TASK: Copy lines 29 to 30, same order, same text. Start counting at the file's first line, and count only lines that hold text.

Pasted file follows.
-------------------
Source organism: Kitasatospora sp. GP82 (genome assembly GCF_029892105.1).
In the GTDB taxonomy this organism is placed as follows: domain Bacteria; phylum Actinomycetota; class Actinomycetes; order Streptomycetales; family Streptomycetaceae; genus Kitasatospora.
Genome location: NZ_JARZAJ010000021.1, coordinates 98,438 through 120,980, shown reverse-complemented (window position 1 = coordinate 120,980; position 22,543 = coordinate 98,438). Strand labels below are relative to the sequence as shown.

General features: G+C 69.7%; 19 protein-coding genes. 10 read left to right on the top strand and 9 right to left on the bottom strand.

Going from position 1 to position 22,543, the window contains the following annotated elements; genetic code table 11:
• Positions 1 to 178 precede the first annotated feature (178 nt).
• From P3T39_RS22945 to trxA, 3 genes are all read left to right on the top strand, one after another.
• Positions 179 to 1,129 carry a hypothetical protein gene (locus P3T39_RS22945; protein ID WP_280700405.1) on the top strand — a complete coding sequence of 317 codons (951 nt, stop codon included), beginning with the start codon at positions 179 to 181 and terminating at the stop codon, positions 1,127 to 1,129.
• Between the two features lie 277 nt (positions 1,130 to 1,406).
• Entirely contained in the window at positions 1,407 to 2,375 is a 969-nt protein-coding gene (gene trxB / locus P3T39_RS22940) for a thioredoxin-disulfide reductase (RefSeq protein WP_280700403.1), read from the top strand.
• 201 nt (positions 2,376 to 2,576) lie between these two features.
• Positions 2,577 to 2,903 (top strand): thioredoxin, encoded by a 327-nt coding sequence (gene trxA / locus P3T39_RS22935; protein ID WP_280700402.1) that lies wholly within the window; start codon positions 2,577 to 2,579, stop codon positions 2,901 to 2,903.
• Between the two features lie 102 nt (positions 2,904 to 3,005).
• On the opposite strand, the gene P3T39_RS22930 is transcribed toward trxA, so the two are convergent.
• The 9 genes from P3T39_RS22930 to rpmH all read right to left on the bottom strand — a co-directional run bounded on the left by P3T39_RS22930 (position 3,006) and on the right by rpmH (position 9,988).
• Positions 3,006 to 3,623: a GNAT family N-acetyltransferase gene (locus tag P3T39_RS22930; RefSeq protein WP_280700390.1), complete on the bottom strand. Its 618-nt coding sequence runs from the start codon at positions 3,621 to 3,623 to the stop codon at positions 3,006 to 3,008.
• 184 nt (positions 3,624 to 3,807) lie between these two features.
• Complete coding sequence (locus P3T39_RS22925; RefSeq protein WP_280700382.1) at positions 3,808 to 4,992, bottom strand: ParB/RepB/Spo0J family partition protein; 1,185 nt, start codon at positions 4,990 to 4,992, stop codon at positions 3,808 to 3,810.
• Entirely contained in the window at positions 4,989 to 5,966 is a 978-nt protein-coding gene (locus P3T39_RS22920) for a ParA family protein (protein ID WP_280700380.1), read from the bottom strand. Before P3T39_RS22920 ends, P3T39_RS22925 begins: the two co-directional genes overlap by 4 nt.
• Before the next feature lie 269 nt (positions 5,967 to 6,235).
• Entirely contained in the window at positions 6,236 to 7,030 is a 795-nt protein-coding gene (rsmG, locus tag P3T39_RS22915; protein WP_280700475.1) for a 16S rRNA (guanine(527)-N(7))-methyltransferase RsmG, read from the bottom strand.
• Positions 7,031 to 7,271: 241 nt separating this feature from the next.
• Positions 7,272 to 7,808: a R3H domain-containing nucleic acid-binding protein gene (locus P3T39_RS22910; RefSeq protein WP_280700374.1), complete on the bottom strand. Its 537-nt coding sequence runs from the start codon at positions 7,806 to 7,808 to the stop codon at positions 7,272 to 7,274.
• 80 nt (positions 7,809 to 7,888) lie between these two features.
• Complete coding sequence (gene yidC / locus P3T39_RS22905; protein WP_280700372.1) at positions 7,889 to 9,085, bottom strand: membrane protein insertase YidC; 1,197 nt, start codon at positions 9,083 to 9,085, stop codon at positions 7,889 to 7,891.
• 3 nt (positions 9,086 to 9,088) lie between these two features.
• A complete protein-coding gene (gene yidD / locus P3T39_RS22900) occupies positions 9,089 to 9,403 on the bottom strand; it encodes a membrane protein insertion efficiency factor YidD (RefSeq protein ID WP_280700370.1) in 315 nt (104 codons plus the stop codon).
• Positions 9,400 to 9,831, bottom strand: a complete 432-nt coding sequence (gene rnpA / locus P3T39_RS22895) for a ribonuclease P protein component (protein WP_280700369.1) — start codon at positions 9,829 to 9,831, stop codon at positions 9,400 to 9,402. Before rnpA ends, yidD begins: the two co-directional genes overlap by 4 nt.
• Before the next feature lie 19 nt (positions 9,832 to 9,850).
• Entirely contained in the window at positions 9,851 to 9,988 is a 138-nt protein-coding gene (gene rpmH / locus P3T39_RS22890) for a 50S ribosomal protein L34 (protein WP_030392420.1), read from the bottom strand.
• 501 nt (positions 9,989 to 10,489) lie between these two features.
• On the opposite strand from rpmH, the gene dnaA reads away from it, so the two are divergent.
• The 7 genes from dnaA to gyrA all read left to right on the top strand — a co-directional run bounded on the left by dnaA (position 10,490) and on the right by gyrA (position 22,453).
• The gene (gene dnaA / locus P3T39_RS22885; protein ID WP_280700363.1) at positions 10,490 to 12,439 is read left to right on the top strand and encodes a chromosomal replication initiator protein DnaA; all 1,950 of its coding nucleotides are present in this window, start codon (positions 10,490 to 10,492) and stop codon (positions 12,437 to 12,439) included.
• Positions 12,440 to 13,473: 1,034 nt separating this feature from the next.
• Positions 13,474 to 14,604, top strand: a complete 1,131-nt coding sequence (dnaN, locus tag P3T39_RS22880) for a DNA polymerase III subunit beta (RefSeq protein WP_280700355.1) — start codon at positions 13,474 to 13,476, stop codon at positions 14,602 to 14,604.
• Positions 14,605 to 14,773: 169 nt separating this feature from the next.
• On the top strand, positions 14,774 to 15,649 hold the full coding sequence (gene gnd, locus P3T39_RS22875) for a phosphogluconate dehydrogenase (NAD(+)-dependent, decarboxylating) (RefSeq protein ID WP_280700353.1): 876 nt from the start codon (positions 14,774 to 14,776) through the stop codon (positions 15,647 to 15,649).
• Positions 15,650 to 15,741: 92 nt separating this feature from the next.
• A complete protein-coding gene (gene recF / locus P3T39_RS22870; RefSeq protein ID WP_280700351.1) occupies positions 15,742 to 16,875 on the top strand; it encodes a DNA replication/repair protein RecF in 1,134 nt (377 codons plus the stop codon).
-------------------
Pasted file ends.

• Before the next feature lie 19 nt (positions 9,832 to 9,850).
• Entirely contained in the window at positions 9,851 to 9,988 is a 138-nt protein-coding gene (gene rpmH / locus P3T39_RS22890) for a 50S ribosomal protein L34 (protein WP_030392420.1), read from the bottom strand.